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San Diego Submits Final Stadium Offer

Today was the NFL's deadline for San Diego, St. Louis, and Oakland to submit their final stadium plans. Did San Diego offer anything new?

In a word... No.

This is not a surprise. The proposal coming from San Diego is essentially unchanged since the initial offer made back in August.

The primary change since then is that any opportunity for a public vote before the NFL's relocation decision has been lost, and that any public vote on a stadium in San Diego could not take place until June 2016 at the earliest, or possibly November 2016.

Recapping the City's Offer

The City's Offer was to help provide funding for a new $1.1 billion stadium in Mission Valley. Here's a rough breakdown of the financing, contained in the City's Final Offer to the NFL.

  • $200 million from the City via Lease Revenue Bonds.
  • $150 million from the County in cash.
  • $200 million from the NFL via the G4 Stadium Loan Program.
  • $187 million from Personal Seat Licenses (PSLs).
  • $363 million from the Chargers.

In my review of the City's offer back in August, I indicated concerns about the amount of money needed to be raised by selling PSLs. Research performed by the Citizen's Stadium Advisory Group (CSAG) indicated that approximately $120 million was what the market could support. I also expressed concern with the idea that the Chargers were on the hook for cost overruns and annual maintenance costs.

The Chargers elected not to engage with negotiations over San Diego's Mission Valley proposal, citing concerns regarding the expedited Environmental Impact Report (EIR), as well as concerns about the prospects for public money passing a public vote. As has been the case for almost all of 2015, the Chargers remain committed to their proposed stadium in Carson, to be shared with the Oakland Raiders.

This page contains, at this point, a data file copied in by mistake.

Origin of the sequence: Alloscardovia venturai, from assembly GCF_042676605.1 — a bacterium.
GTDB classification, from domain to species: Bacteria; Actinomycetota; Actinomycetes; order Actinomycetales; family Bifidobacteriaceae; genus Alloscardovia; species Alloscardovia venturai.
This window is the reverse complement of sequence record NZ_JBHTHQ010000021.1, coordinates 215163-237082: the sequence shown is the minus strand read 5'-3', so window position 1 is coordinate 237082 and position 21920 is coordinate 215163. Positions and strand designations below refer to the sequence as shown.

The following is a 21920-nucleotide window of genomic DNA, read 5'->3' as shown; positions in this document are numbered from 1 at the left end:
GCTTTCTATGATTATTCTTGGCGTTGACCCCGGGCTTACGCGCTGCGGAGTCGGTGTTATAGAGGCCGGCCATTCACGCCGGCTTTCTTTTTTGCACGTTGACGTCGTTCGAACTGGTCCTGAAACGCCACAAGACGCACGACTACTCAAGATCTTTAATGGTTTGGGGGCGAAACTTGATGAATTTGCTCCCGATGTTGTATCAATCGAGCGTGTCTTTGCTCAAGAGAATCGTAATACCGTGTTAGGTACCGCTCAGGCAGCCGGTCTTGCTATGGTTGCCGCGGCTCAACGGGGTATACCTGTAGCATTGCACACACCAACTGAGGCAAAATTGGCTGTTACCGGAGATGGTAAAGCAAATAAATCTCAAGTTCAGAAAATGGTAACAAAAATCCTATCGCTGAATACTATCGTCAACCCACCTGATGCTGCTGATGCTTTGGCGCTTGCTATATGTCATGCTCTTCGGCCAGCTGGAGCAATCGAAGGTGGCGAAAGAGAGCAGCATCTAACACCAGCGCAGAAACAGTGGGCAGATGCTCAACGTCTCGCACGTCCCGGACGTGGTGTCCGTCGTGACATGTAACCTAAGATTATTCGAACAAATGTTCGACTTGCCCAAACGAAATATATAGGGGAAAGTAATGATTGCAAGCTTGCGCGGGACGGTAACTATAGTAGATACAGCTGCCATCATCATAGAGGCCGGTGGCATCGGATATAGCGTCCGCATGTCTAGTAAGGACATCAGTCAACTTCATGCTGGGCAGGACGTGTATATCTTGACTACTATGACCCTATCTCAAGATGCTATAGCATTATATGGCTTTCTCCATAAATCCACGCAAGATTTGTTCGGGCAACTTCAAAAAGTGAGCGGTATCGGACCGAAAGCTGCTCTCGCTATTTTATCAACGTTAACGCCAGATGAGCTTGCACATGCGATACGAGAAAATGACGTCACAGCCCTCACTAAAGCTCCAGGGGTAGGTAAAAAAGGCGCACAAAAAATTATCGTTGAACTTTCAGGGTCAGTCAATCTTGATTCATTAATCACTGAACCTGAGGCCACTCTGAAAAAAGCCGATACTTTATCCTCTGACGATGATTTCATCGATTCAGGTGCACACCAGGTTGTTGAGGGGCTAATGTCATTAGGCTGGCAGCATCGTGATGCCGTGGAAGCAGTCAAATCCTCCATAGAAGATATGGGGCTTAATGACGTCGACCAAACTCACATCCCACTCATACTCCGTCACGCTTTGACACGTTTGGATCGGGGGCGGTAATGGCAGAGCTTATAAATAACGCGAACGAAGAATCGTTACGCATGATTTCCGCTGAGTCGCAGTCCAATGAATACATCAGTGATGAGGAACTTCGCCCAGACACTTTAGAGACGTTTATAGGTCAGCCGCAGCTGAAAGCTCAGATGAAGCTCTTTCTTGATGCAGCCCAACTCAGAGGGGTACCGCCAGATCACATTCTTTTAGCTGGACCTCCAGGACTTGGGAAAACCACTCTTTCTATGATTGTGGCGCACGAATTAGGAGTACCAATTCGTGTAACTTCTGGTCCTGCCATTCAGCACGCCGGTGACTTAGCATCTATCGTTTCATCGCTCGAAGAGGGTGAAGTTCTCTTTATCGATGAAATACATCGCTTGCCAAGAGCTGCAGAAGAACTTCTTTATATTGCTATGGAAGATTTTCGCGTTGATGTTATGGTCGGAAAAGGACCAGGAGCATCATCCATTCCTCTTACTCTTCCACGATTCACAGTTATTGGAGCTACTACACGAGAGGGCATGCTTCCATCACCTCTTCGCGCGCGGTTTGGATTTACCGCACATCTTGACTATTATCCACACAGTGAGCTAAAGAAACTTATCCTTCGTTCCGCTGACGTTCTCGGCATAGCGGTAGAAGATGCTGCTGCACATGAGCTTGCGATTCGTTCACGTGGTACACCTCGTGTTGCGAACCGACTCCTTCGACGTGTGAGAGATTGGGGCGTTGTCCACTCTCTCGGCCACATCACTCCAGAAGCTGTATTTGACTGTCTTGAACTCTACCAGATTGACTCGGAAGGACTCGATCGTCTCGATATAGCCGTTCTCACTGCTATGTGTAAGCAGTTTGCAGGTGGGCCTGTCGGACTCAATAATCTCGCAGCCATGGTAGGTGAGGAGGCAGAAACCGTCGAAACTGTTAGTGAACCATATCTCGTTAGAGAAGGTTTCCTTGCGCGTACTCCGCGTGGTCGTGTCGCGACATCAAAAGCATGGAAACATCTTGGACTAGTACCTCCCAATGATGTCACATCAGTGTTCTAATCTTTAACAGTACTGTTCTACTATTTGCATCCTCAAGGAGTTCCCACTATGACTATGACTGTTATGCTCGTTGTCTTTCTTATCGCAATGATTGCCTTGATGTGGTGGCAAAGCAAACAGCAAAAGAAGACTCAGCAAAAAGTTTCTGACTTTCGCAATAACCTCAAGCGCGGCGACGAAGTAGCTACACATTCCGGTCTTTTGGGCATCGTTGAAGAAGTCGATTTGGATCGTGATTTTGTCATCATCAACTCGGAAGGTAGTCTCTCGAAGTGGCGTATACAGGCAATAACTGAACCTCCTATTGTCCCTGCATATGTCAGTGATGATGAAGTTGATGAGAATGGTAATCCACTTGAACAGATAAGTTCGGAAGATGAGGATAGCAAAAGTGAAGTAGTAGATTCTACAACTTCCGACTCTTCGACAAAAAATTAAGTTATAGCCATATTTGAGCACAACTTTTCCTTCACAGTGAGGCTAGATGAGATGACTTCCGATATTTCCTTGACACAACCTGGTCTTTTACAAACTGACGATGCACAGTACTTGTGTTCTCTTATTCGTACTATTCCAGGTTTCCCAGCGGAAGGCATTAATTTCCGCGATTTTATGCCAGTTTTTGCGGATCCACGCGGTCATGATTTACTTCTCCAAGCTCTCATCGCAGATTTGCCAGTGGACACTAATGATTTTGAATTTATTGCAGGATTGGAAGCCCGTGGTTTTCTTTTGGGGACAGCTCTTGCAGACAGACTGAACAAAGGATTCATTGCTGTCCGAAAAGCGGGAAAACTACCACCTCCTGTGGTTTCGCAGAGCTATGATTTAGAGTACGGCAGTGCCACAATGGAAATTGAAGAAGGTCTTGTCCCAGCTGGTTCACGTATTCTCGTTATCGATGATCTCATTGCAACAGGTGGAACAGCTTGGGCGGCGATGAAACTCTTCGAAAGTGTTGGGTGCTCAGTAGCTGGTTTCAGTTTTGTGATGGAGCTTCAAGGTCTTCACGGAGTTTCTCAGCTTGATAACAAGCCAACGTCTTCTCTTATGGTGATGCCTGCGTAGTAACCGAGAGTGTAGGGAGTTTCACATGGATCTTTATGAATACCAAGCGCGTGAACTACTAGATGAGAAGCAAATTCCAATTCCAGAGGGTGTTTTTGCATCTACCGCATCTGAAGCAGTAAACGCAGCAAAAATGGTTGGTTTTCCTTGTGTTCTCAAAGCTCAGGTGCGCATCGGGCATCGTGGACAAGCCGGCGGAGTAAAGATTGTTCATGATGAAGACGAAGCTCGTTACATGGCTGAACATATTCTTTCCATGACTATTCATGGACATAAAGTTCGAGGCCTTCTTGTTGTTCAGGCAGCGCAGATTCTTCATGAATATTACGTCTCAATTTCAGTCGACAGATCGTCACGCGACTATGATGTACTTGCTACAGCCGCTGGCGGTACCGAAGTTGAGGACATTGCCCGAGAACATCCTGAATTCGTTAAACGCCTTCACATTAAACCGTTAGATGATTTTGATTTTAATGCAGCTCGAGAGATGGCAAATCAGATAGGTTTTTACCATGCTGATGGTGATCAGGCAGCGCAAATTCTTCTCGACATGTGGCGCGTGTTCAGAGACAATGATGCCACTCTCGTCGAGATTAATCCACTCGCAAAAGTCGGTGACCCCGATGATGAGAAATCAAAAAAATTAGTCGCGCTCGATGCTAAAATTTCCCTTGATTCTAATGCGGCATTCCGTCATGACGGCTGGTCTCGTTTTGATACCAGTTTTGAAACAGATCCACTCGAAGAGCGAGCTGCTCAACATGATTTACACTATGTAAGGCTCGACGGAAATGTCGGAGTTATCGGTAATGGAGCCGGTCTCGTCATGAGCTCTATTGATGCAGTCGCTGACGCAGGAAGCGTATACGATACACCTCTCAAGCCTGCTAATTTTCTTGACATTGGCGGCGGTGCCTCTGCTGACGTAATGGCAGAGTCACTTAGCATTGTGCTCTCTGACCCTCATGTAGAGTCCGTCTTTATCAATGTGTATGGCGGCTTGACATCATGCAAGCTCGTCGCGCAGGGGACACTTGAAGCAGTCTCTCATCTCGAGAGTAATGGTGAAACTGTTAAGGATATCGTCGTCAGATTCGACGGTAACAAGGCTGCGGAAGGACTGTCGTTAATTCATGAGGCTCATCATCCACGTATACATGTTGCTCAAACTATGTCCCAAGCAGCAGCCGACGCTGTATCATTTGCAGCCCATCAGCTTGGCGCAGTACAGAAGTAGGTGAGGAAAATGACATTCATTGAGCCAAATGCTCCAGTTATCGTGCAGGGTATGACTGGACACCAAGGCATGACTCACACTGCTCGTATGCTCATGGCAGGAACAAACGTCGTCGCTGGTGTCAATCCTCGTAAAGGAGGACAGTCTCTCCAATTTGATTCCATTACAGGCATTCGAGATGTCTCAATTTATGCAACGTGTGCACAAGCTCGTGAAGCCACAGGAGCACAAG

To be completely honest, the letter sent by San Diego spent as much (if not more) time marketing the appeal of San Diego as a potential market than it did focused on the Chargers. In other words, it was as much a marketing pamphlet to any potentially interested owners as much as it was about keeping the Chargers in San Diego. To that end, there are a couple of exterior stadium shots which all but omit the Chargers logo, as well as a dig/steal of Carmen Policy's infamous "megamarket" phrase - see "More than a City: Our Mega-Region" on page 15.

In Other Markets

St. Louis' stadium task force headed by Dave Peacock and Bob Blitz submitted a 400 page final proposal. The plan has passed a key vote of St. Louis aldermen this month, but many in the NFL are skeptical about the proposal asking for a $300 million NFL contribution, and concern that the tax revenue in the plan doesn't meet the $400 million threshold needed.

Oakland submitted a letter to the NFL, but the letter does not include a stadium financing plan.

Final Thoughts

There's really no change. The Rams, Chargers, and Raiders are all still 100% focused on getting to Los Angeles. In the coming days, there are some key dates and meetings coming up.

Teams can begin filing for relocation on January 4th. The NFL's Los Angeles, Stadium, and Financing Sub-committees are scheduled to meet on January 6th and 7th in New York. Finally, the NFL Owners are scheduled to meet in Houston on January 12th and 13th to determine a solution to the Los Angeles situation.

At this point, there's nothing to indicate a delay in the process, or any possibility that there's a deal which would keep the Chargers in San Diego.

We're (finally, mercifully) coming up on the last hand of the poker game, folks. Stay tuned.